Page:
One day, her cell gets a new member: Esther, a young Jewish girl. Chaya thinks that Esther is useless. She's untrained, scared, and lacks confidence. Of course, they all started that way, but Chaya doesn't care. They do not need someone weak and helpless right now, as Chaya runs raids, dodges Nazis, and lies to save her skin and protect her identity.
Akiva is planning an attack on the Cyganeria Cafe, a place where many German officers go. Akiva wants the attack to attract a lot of public attention, to persuade people to resist. If they kill a bunch of German officers, people will be inspired to fight back themselves. But the mission goes horribly wrong. The cafe was demolished, and some officers do die, but almost all of Akiva are arrested or killed. Esther and Chaya survive.
Now, they are to head to the Warsaw Ghetto, and start an uprising that will embed itself in history. Just the two of them, making a final stand.
Resistance is a WWII young adult fiction book, based on the real heroics of real young people who fought and were willing to die for their cause. Chaya is sixteen, and while most sixteen-year-old girls are learning how to drive, or throwing parties, or dating, Chaya is worrying about one thing: Could she make a difference? Could she show that the Jews weren't going to allow themselves to be slaughtered? That they would stand strong?
When we think of WWII, we think of the ghettoes, the camps, the Nazis, and Hitler himself: In other words, we think of the horrors. We often don't think of the people like Chaya, who risked everything to save lives, and we especially do not hear about those who would have been heroes, if their attempts at resistance had been more successful.
Resistance is a great historical novel for anyone who is a history lover. I especially recommend this for anyone who has liked the similar books I have reviewed (click the links and read!) like Making Bombs for Hitler or The Devil's Arithmetic. Resistance uses the names of real places and real people who fought and died, or fought and didn't die. They all fought with bravery, and they all worked to show that they wouldn't give up.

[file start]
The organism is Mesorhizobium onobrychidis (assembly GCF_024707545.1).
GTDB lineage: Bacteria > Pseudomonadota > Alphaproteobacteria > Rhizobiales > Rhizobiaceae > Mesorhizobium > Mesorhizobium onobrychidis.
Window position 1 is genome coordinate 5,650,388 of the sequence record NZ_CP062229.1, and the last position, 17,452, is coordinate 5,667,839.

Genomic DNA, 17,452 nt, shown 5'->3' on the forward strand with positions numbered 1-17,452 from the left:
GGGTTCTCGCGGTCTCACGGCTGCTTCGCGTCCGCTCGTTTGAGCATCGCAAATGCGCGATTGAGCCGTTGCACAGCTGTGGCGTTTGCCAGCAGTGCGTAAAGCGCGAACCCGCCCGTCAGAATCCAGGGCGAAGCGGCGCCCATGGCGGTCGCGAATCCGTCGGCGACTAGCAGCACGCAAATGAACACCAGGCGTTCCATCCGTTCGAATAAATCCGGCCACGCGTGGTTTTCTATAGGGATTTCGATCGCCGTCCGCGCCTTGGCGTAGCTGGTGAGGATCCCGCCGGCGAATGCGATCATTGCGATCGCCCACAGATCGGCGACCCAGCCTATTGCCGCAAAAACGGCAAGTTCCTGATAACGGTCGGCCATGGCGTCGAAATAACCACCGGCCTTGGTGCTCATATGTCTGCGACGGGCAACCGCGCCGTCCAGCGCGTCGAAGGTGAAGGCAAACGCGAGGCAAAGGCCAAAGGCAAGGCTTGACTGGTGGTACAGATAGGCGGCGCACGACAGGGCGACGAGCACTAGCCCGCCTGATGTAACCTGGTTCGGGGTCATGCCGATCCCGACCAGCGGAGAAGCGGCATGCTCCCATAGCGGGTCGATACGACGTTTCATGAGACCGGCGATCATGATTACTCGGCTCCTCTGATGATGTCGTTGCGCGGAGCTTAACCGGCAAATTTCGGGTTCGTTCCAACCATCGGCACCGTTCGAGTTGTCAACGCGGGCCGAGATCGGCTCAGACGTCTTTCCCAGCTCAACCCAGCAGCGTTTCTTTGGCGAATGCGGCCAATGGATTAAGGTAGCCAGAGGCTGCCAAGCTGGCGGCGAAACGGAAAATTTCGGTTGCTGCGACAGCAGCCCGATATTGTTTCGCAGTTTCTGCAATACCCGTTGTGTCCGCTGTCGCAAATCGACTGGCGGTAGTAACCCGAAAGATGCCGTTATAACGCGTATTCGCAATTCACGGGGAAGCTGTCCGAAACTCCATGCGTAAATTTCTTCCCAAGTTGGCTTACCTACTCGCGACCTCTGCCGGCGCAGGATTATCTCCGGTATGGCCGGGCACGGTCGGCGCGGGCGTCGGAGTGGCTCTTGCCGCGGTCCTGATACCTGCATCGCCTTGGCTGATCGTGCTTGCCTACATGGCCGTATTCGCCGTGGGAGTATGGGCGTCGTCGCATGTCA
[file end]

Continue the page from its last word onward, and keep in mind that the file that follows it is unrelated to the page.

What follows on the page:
------------------ Daddy's afterthoughts: The cover of this book, perhaps deliberately evokes the lone resister at Tienanmen Square. I'm not sure many people know his name either. Chaya is not real, but the people and places around her in this book are. This is a somewhat more "adult" young-adult book, not just because of both the subject matter, but because of the unrelenting horror of wartime violence and the lack of a traditional "happy ending." Nielsen does not attempt to sugar-coat or Disney-fy reality, for which an appreciative and appropriately mature reader can and should be grateful. Much Jewish resistance was not "victorious" in the conventional sense of the word; often, the best that could be hoped for was increased awareness, or enough outrage to convince others to resist as well, so that the resistance would not die out altogether as the Nazis ran roughshod all over Europe. In Chaya's words, "We proved that there was value in faith. There was value in loyalty. And that a righteous resistance was a victory in and of itself, regardless of the outcome."
Alec was your typical video-game loving teenager. Like many teens, Alec has family problems. His father is a violent alcoholic. Many kids and teens today know what it's like to have a loved one who is an addict to drugs or alcohol. The addict often becomes abusive, and this is what happens with Alec's father. This is an important detail, but it is not the main focus of the story.